It is also important that within this plan the EUSOCOM will move to Mons and a previous decision on the dislocation of almost 2500 Air Forces military from the United Kingdom to Germany was cancelled.

As part of the dislocation process in Europe, the Pentagon is also exploring the presence of the United States forces in Poland, analyzing the possibility of creating an Operational Command here with the elements of the new 5TH Unit of the US Army, aiming at synchronizing the US Army tactical structures, the allied ones and of the partner nations operating in Europe.

Whatever the reason behind this would be, the US strategic motives, the German refusal to join a naval mission in the Persian Gulf to deter Iran or Trump’s complaints about the relation in foreign policy with the Merkel government, the announced decision by the US Defence Secretary, Mark Esper, to withdraw around 11.900 US soldiers from the Germany’s bases is far more complex and have significant consequences.

From this point of view, even just highlighting the investments in the complex military infrastructure, it is quite obvious that a 30% decrease of the service members in these facilities will affect their well-functioning. Also, any troops’ redeployment in other European garrisons, other than the current ones, will require substantial costs to implement this decision, as controversial as serious.

Without considering, as other analytical structures are doing, the redeployment decision as a punitive move against Germany, it is quite obvious that, strategically speaking, its implementation will anyhow take place and the consequences will be difficult to handle.

One of these consequences will be losing the reaction advantage in terms of time, of around two weeks; the US has today for the development of the forces left in Europe, in the current structure and the current locations to the conflict areas in the Middle East.

Another important effect will be elimination of the current air and naval strategic transport logistic capabilities, along with the need to build new ones, in the future dislocation or intermediary location on interested directions. From this point of view, Romania, through the strategic investments US made in the military facilities on our territory, will surely analyze these redeployments.

As for NATO, although the Alliance was clear and firm on the danger Russia represents, its efforts when it comes to preventing the war by increasing the deterrence effort in the Baltic area will become, after this decision, a lot weaker. Also, the NATO response in building a deterrence posture with thousands of military dislocated in the Baltic States and Poland, which have reserves ready for a quick reaction, can be affected. If we also add that the NATO initiatives on the training and mobility of reserve forces, to provide that they will get in time where needed, will be fundamentally affected and the efforts will be distributed to other areas, the whole image become even harder to approach. As the US is no longer part of the INF Treaty, the possible damages on the transatlantic security, after changing the NATO’s nuclear deterrence capacity on the continent, are quite obvious.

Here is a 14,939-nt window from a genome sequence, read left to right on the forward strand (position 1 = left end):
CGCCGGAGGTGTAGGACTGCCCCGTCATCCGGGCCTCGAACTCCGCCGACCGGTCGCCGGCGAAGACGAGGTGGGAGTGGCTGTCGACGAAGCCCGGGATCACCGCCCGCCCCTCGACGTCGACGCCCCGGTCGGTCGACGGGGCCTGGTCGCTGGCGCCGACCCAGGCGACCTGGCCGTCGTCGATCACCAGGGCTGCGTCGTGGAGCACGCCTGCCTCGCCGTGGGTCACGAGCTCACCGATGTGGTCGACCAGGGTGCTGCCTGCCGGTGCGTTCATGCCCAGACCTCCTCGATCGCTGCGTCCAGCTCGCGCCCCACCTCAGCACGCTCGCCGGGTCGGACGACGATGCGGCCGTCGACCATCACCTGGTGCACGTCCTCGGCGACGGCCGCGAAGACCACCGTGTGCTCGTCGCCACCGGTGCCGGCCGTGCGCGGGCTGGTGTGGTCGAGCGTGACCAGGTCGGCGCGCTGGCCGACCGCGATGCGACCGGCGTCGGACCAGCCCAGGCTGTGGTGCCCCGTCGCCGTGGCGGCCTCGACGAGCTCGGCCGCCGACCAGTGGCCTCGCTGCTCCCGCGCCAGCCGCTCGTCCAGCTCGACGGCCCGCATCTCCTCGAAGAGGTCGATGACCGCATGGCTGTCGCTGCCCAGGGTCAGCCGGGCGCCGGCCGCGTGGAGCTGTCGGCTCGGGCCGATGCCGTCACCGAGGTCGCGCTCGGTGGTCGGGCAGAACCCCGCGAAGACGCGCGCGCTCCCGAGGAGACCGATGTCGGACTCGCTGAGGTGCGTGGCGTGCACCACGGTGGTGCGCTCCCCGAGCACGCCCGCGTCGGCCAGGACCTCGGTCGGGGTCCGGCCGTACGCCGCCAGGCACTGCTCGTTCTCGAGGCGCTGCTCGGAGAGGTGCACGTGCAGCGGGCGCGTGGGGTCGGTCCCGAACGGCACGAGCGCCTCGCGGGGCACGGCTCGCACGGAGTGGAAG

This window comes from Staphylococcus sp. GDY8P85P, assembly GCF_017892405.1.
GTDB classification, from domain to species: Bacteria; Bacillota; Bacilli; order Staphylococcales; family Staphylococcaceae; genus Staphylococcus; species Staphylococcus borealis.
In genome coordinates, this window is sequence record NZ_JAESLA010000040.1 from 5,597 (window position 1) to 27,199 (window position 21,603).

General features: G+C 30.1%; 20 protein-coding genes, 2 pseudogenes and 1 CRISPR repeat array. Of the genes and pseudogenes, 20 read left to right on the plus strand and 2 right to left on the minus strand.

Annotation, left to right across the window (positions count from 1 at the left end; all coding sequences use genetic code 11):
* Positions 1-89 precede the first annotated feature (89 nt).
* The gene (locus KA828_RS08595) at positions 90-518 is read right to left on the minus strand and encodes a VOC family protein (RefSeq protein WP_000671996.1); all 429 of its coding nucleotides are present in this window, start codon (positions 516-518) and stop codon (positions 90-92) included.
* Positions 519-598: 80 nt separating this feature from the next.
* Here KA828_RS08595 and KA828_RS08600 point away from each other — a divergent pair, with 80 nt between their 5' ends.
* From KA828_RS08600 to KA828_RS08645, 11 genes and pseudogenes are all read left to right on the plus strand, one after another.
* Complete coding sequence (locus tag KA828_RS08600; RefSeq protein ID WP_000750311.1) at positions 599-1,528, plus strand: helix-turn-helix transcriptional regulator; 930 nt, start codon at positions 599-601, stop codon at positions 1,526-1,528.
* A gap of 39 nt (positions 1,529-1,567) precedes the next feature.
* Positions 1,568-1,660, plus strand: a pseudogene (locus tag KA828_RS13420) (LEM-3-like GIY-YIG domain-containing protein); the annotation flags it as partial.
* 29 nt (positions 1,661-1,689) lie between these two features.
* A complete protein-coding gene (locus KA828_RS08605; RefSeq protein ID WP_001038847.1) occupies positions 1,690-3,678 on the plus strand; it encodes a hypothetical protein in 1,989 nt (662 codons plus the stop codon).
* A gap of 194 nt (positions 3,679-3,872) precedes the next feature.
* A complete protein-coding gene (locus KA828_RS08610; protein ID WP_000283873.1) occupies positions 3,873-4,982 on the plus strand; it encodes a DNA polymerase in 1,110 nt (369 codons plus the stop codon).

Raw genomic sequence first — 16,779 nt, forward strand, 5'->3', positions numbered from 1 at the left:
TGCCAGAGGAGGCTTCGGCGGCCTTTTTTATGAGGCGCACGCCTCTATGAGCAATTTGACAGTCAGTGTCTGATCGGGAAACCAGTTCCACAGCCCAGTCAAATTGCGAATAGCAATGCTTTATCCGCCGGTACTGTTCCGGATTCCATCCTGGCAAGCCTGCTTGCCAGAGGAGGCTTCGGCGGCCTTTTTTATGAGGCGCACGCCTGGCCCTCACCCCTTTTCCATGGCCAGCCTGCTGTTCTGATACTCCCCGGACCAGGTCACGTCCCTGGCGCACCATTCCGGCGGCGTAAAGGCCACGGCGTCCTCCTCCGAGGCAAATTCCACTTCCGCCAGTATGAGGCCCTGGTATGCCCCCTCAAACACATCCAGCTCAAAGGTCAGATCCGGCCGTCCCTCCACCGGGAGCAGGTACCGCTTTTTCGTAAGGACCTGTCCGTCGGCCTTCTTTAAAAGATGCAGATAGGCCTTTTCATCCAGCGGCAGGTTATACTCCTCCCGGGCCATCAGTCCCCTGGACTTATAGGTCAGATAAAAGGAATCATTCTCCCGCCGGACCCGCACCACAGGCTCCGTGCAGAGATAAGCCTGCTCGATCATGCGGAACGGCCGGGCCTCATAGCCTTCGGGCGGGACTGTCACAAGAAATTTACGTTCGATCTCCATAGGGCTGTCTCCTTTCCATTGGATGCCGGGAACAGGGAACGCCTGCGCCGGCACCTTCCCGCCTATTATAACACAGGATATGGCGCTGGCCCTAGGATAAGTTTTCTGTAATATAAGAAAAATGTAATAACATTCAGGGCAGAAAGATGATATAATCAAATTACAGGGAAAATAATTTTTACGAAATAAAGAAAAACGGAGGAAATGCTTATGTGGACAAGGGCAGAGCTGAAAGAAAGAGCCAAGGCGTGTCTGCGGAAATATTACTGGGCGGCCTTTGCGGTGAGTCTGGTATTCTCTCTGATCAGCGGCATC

We cannot conclude this preliminary analysis without accounting for the economic consequences of this decision on Germany, given that any military base has large regional economic ramifications around it. Starting from the activity of service providers, tourism, transportation, real estate, education, local employment, etc., everything means money for the economy, and the US military is becoming an essential economic engine. In addition, despite the negative perception of the German population for US actions in Iraq (driven by the command and control elements for US drone operations in Ramstein), many Germans see economic considerations outweighing humanitarian ones when it comes to an American troops presence in the region.

In this context, even if some experts believe that the decision, "pushed" by President Trump, who recently insisted on reductions in Germany's own troops, will affect the North Atlantic Alliance, and not only, the statement of NATO Secretary General Jens Stoltenberg, where he announced that "the US has consulted closely with all NATO allies before today's announcement" seems to allay fears.

Moreover, he added that "Secretary Esper's announcement today of US forces in Europe underscores the continued commitment of the United States to NATO and European security ... peace and security in Europe are important to the security and prosperity of North America and, as we face a more unpredictable world, we are stronger and safer when we are together”, addressing these dislocations could be a major and positive strategic change.

However, to calm down our optimism, the ulterior statement of president Trump, where he announced that he could reconsider the decision to withdraw troops from Germany “if they will start pay their bills” makes us circumspect even when thinking of the consequences of such a decision.

Translated by Andreea Soare